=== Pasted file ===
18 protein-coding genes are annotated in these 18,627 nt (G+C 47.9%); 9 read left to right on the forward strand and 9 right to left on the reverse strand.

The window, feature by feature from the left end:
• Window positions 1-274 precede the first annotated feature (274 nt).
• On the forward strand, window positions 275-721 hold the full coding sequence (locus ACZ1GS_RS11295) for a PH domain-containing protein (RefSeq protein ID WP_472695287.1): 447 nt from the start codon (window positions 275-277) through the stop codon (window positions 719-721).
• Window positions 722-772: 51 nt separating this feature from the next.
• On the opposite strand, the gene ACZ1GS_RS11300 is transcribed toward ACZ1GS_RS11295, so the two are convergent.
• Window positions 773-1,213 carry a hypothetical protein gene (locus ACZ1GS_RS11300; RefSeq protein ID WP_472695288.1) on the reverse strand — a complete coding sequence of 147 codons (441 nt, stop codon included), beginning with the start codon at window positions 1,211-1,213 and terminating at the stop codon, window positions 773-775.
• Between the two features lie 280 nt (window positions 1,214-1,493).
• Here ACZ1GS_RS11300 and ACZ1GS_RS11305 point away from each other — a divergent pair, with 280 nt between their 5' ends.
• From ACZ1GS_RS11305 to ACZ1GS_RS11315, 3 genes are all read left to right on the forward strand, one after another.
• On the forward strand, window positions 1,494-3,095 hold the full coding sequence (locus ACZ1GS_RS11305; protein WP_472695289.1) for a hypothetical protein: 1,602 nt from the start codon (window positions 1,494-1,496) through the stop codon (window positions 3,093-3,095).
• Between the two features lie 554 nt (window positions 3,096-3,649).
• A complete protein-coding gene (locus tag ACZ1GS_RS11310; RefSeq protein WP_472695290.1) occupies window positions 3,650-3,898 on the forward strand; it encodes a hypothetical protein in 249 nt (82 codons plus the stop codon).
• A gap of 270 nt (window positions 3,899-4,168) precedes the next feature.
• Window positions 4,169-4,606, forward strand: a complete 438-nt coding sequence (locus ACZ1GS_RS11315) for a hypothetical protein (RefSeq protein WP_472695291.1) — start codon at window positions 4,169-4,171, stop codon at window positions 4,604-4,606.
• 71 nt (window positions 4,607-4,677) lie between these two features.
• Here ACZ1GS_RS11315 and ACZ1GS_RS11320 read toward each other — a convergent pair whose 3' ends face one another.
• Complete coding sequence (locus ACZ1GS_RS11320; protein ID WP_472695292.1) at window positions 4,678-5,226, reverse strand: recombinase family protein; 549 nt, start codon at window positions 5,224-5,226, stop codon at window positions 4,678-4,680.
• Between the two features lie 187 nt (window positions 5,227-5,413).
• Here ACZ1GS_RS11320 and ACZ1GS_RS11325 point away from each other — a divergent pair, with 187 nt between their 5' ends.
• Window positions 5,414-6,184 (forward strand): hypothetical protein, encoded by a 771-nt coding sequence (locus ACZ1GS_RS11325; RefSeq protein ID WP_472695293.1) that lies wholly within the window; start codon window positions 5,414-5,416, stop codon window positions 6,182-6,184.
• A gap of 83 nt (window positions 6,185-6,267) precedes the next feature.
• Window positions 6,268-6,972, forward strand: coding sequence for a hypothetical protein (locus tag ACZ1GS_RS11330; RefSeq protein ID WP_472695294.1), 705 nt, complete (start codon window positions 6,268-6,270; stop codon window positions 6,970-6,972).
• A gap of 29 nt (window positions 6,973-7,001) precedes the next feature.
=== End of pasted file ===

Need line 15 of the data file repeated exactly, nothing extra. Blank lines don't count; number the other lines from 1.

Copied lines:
• Window positions 4,169-4,606, forward strand: a complete 438-nt coding sequence (locus ACZ1GS_RS11315) for a hypothetical protein (RefSeq protein WP_472695291.1) — start codon at window positions 4,169-4,171, stop codon at window positions 4,604-4,606.